Research shows that there is a significant gap between how leaders and employees view productivity within their companies.
New research from Citrix, a software provider that offers digital workspace technology, shows a disparity between the perceived productivity levels of employees and employers at organisations.
Whilst almost three-quarters of employees (73 per cent) believe that “serious change” must occur to allow them to be at their most productive, over three in five HR and IT leaders (62 per cent) believe their organisation is already working at its most productive level.
Prior to lockdown, the number of IT and HR leaders who felt their company was working at its optimal level in regards to productivity was only 48 per cent. This ultimately shows that leaders believe that their companies have become more productive over lockdown, despite the rise of remote working.
Over one in three (34 per cent) of staff, when asked how they could become more productive within their roles, stated that flexible technology would be key. Before lockdown, this figure only stood at 25 per cent, suggesting that this has become more important to employees especially now most workers are no longer in the office.
The call for flexible technology, from employees, to make them more productive was greater than the number of employees who believed financial reward is imperative to improving productivity (only 23 per cent).
Conversely, almost half of HR and IT leaders (44 per cent) believe that technology which enables greater employee flexibility would boost workplace efficiency. Research shows that this number has decreased from previous figures, before lockdown, of 59 per cent.
The report states that these results may show “decision makers might be unsure they made the right technology investments pre-lockdown with confidence in the selected technology’s ability to deliver seeming to fail.”
A similar number of employees (28 per cent) and HR and IT leaders (26 per cent) felt that outdated technology was holding their companies back from being as productive as possible.
However, this is clearly a priority for HR leaders with over three in five (64 per cent) stating they intend to implement a plan to improve technology. The research suggests that organisations will spend an average of £6.9 million over the next five years to increase productivity, up from £3.5 million before lockdown.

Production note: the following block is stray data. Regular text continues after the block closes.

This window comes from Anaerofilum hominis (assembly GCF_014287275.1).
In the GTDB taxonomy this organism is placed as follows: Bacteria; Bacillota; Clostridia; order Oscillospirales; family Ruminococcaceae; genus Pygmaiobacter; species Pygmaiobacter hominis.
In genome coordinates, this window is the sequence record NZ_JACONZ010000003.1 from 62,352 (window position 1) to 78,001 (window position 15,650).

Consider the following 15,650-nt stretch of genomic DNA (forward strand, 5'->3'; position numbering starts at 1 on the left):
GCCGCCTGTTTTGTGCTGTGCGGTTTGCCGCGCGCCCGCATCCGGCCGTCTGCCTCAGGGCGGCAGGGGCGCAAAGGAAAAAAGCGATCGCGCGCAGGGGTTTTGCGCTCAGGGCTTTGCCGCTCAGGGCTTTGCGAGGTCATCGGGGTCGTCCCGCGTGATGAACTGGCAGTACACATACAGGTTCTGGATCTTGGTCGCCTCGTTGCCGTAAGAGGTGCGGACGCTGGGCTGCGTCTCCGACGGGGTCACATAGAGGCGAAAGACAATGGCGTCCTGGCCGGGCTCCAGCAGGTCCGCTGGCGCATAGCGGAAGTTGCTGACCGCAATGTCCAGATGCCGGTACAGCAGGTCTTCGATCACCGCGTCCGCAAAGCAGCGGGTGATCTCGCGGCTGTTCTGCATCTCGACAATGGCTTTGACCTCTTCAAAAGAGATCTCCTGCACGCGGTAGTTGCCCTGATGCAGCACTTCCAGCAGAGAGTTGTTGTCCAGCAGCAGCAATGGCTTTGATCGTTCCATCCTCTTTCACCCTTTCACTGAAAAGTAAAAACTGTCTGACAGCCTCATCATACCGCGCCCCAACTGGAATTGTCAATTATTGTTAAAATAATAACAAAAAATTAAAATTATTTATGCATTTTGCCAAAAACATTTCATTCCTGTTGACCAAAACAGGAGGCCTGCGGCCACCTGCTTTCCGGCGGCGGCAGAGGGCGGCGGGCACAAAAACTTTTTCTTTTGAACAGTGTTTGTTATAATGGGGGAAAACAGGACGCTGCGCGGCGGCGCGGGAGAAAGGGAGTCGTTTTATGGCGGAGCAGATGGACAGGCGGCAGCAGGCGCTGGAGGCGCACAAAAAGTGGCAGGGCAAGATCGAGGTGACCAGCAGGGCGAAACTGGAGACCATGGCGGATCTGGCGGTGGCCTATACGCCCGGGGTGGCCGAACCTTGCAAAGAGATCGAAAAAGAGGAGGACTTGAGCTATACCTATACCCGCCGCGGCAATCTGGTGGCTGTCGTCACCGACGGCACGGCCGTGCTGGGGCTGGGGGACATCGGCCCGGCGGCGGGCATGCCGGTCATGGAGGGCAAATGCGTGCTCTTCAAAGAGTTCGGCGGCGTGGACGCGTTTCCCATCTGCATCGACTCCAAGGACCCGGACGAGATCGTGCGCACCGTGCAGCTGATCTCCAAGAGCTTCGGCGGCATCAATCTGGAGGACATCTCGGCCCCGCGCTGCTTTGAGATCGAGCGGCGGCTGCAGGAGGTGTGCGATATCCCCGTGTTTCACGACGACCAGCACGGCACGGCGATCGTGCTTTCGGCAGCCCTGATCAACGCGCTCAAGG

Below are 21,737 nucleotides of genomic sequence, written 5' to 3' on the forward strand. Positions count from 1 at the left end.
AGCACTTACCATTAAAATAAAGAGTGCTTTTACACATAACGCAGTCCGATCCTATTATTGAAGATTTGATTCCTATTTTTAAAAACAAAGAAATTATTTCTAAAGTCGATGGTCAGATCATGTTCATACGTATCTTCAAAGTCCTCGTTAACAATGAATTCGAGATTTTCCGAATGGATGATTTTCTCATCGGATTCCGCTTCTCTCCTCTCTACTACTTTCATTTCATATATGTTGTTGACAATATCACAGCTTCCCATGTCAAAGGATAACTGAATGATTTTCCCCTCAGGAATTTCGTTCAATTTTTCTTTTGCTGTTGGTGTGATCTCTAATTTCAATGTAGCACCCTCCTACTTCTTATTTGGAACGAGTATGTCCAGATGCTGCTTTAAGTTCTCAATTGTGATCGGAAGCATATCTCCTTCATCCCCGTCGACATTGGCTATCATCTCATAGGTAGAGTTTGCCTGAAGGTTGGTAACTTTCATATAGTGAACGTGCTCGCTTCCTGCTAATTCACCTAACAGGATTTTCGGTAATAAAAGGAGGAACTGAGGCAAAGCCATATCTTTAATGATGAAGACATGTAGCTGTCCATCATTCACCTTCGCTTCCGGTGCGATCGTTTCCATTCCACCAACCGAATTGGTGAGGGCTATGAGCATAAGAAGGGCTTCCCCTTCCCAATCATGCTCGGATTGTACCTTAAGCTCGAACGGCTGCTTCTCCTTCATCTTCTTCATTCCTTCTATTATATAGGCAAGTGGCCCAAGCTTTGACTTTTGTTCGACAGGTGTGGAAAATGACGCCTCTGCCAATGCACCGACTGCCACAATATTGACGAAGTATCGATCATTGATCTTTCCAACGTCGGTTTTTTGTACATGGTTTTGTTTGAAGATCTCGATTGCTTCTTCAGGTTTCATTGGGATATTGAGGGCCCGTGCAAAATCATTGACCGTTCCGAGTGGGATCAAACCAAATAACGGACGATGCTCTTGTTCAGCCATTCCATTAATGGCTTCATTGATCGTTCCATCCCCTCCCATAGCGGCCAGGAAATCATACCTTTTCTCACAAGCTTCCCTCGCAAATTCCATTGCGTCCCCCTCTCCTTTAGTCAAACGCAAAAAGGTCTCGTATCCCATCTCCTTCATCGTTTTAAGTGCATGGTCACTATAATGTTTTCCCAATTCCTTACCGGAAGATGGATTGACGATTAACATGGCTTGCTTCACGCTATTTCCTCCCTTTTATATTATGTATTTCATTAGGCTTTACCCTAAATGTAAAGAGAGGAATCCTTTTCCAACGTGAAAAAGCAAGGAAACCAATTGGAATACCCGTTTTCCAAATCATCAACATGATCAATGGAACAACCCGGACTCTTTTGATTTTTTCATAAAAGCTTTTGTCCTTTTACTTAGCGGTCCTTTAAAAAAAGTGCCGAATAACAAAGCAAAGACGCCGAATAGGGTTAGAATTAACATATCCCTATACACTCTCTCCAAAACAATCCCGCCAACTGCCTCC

Darren Fields, Regional Vice President, UK & Ireland at Citrix, said:
The abrupt shift to home working, enforced by COVID-19 restrictions, has put the digital employee experience front of mind – for both workers and leaders. These findings indicate a clear divide between leaders and staff, with technology seemingly not being deployed in the right way to deliver the required productivity gains.
With so much uncertainty around the future of work, IT must ensure digital workspaces are providing a user-friendly, efficient and productive employee experience – delivering better value for money for the taxpayer. From making sure the right devices are provided to investing in software that offers secure and seamless experiences, CIOs are now central to the next phase of their organisation’s success.
While most private sector organisations moved employees home immediately, some public sector staff – including many in the DWP and HMRC – were still forced to go into their workplaces during the pandemic. Given this might have left employees feeling aggrieved, the right investment and support to prioritise the employee experience will be vital in terms of damage control and boosting staff retention in the long-term.
*To obtain these results, Citrix worked with Censuswide to run two identical surveys, one with 1,000 employees and 750 IT and HR leaders from across large organisations (employing at least 250 people) in the UK’s retail, financial services/banking, insurance, utilities and public sectors. The first survey took place from 3rd-18th February 2020, with the same research repeated post-lockdown from 15th-22nd May 2020.
Monica Sharma is an English Literature graduate from the University of Warwick. As Editor for HRreview, her particular interests in HR include issues concerning diversity, employment law and wellbeing in the workplace. Alongside this, she has written for student publications in both England and Canada. Monica has also presented her academic work concerning the relationship between legal systems, sexual harassment and racism at a university conference at the University of Western Ontario, Canada.